But the centre gables are not the only gables on Cape Dutch farmyards. Thatch roofs also need proper roof-end gables, to prevent the strong prevailing winds from ripping up the thatch at the ends. These were often simplified versions of the centre gables. With their neat white bits of sloping walling they provide a pleasing containment to all Cape Dutch structures.
21 Gables on Spier Wine Farm
Of all the three hundred or so Cape Dutch farm complexes in the Cape, all with their own centre and end gables, it is Spier that boasts the greatest number of these: twenty-one in all, all beautifully preserved. As is happens, these twenty-one gables represent half a century in time and virtually the entire range of styles of that period. A leisurely walk around the farmyard will therefore amount to a lesson in art history!
The Cape gables are not the only features by which to date the farm buildings. Doors and windows also changed over time. Earlier, 'Dutch' windows have sturdy frames set almost flush with the outside of the walls, with small, standard-size glass panes. During the 'English' period, from the early 19th century onward, larger window panes became available, frames were more slender and were set back in the wall, while in sash window the upper halves were made to slide down while in the Dutch sashes they were made a rest on a fixed 'transom'. Instead of square upper lights over doors, 'fan'lights, semicircular with radiating glazing bars, came into use, while the doors themselves changed from horizontally divided ('stable-type') to vertically divided and panelled. This latter type of joinery is well represented in the facade of the main homestead, of which the date on the front gable, 1822, indeed firmly belong to the English period. But at the back, the earlier type is still in evidence, also showing that the house is much older than 1822, probably by as much as half a century.
The farm of Spier was 'granted" by the Dutch East India Company ('VOC') in 1692 to 'drummer' Arnoud Jansz or Janssen), but he had been living there since 1683. This was the time that the little refreshment post at the Cape of Good Hope, founded in 1652, was starting to spread inland and become a proper colony. A whole string of farms were developed along the Eerste Rivier – the 'first river' to be encountered by inland-moving settlers. The river is still to be found just behind the bell-tower. To service these farmers living in the 'remote inland regions', the town of Stellenbosch was established in 1685.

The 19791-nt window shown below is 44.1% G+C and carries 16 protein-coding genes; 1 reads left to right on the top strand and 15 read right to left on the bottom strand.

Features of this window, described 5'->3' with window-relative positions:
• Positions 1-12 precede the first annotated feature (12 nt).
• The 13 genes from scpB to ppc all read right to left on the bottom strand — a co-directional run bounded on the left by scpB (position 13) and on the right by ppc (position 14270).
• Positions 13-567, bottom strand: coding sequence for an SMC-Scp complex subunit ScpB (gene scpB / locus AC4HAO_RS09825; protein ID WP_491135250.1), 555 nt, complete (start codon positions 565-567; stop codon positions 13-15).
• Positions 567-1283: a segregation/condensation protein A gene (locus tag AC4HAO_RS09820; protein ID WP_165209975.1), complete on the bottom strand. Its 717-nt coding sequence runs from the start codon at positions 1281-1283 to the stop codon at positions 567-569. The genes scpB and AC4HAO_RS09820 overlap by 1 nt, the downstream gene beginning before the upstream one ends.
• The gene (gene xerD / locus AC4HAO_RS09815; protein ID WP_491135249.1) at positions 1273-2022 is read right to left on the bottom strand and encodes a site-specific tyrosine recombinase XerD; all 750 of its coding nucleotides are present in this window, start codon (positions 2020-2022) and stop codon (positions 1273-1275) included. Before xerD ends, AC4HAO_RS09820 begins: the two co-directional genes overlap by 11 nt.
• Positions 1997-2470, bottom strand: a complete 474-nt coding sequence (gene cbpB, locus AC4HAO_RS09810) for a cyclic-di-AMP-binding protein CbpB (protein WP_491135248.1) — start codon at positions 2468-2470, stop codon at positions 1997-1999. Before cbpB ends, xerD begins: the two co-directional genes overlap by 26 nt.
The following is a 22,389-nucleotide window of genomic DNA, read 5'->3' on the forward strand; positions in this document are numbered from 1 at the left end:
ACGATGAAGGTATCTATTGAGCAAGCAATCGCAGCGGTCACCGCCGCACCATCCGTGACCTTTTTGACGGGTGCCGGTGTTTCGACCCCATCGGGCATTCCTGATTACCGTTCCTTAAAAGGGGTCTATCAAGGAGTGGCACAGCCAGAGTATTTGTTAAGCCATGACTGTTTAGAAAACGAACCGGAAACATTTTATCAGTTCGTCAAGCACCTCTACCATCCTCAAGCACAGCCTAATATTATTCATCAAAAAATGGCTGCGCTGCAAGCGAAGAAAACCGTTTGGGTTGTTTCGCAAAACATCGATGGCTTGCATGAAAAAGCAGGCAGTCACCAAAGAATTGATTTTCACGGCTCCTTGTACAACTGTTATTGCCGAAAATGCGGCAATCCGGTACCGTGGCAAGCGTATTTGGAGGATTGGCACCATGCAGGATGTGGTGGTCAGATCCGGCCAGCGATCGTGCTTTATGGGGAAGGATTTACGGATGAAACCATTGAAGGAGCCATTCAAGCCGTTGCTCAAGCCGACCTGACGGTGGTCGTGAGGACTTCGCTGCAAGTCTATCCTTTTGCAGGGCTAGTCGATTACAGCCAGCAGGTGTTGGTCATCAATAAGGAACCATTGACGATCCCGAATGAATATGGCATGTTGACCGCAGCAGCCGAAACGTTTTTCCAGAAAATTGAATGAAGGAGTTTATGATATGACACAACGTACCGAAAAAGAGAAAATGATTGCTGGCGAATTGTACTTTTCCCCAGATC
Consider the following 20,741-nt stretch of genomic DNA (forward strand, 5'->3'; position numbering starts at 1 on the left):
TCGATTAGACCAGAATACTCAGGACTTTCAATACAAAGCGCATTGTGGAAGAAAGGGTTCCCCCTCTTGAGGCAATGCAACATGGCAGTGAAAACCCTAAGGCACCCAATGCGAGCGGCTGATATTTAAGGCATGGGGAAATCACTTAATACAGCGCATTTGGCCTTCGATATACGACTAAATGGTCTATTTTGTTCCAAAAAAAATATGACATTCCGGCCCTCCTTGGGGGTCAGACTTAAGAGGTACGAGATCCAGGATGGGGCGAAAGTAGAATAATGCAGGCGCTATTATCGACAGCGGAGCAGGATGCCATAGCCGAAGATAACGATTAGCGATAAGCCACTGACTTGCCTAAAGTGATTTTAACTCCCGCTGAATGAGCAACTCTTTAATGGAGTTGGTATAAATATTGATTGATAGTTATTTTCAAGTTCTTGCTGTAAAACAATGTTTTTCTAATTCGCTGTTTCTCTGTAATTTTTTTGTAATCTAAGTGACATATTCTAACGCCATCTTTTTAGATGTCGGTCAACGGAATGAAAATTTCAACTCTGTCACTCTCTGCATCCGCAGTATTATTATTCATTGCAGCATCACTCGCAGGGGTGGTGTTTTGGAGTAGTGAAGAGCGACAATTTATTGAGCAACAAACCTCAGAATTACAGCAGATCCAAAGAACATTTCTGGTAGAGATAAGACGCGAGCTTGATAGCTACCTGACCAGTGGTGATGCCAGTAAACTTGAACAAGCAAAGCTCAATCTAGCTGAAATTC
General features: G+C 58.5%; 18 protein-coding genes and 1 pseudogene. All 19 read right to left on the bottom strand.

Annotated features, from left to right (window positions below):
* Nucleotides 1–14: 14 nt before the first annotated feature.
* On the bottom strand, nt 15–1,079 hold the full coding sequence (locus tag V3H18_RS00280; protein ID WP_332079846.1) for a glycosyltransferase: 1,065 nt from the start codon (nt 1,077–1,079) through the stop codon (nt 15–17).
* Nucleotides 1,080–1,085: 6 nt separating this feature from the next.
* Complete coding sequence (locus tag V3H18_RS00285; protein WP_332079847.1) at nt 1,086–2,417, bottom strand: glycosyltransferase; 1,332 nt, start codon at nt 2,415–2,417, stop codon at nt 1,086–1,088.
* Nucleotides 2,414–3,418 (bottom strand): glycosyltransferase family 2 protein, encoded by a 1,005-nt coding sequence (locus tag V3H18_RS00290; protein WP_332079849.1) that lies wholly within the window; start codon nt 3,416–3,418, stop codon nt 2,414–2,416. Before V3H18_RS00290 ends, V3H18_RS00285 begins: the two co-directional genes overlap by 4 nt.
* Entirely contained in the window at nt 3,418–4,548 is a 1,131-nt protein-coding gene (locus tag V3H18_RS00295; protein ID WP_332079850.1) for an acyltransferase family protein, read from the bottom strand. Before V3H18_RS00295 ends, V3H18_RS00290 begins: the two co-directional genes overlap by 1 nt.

The name Spier is derived from the city of Speyer (Spiers in Dutch) in Germany, the birthplace of a later owner, from 1712, Hans Hendrick Hattingh. Many of the buildings now standing, and the earlier gables, were erected during the ownership of Albertus Johannes Mijburgh in the 1770s, and the later, post-1800 gables during that of Andries Christoffel van der Bijl. Both of these are still prominent Afrikaans family names.
Manor House – 4 Gables
The Manor House's centre gable is dated 1822. Its design is a simple neo-classical model with pilasters and a slightly rounded pediment or cap. The two end-gables are late-straight design with caps, dated 1822. The additional end-gable is late-holbol in style with simple strap-moulds, also dated 1822.
Old Wine Cellar – 3 Gables
The Wine Cellar's centre gable, dated 1767, is believed to be one of the oldest gables in Stellenbosch. The style is early holbol (concave-convex, richly profiled mouldings clinging to the gable outline). The end gables are also holbol with simple strap-mouldings.
Jonkershuis – 3 Gables
The Jonkershuis centre gable is late holbol style with a triangular pediment. It has simple strap-mouldings and is dated 1817. The pediment is typical of this time. Its end-gables are early-straight with short mouldings at the feet and steeply pitched 'chimney tops', believed to be built in the 1770s.
Workshop – 5 Gables
In line with the Jonkershuis and Homestead is the Workshop. This line-up of three intact old buildings makes for one of the most impressive complexes in all of the Cape Dutch architecture. The two adjoining and matching end-gables form a fascinating composition. The centre gable is later holbol in style and dated 1778. Compared to the Wine Cellar gable it has slightly more elongated proportions with curvings in the bottom convex mouldings continuing onto the gable face, winding themselves into knots.
Slave Quarters – 3 Gables
Various details on this building indicate that it is much older than the gable date of 1812. The centre gable is a particularly fine example of a neo-classical gable; dated 1812. It has a small pediment at the top and 'winged scrolls' at the bottom. The end-gables have holbol outlines all with simple strap moulds.
Stables – 3 Gables
Also known as the Cow-House, this building has a centre gable which is an example of the second holbol style where the lower curves are made to continue onto the gable face. It is undated, but is almost identical to that of nearby wine-farm Vergenoegd, which is dated 1773. The end-gables are simple but richly profiled holbol gables of the same date.
- Jona Schellekens, "Dutch Origins of South-African Colonial Architecture," Journal of the Society of Architectural Historians 56 (1997), pp. 204–206.
Notes by Dr. Hans Fransen, architectural historian and author of The Old Buildings of the Cape (2004) and Old Towns and Villages of the Cape (2006).
|Wikimedia Commons has media related to Cape Dutch architecture in South Africa.|
- History and Evolution of Cape Dutch Architecture (with more pics)
- McGregor – the best preserved and most complete example of mid-19th-century townscape in the Cape Province
- Contemporary Cape Dutch Style @ architectcapetown.co.za
- Cape Dutch Architecture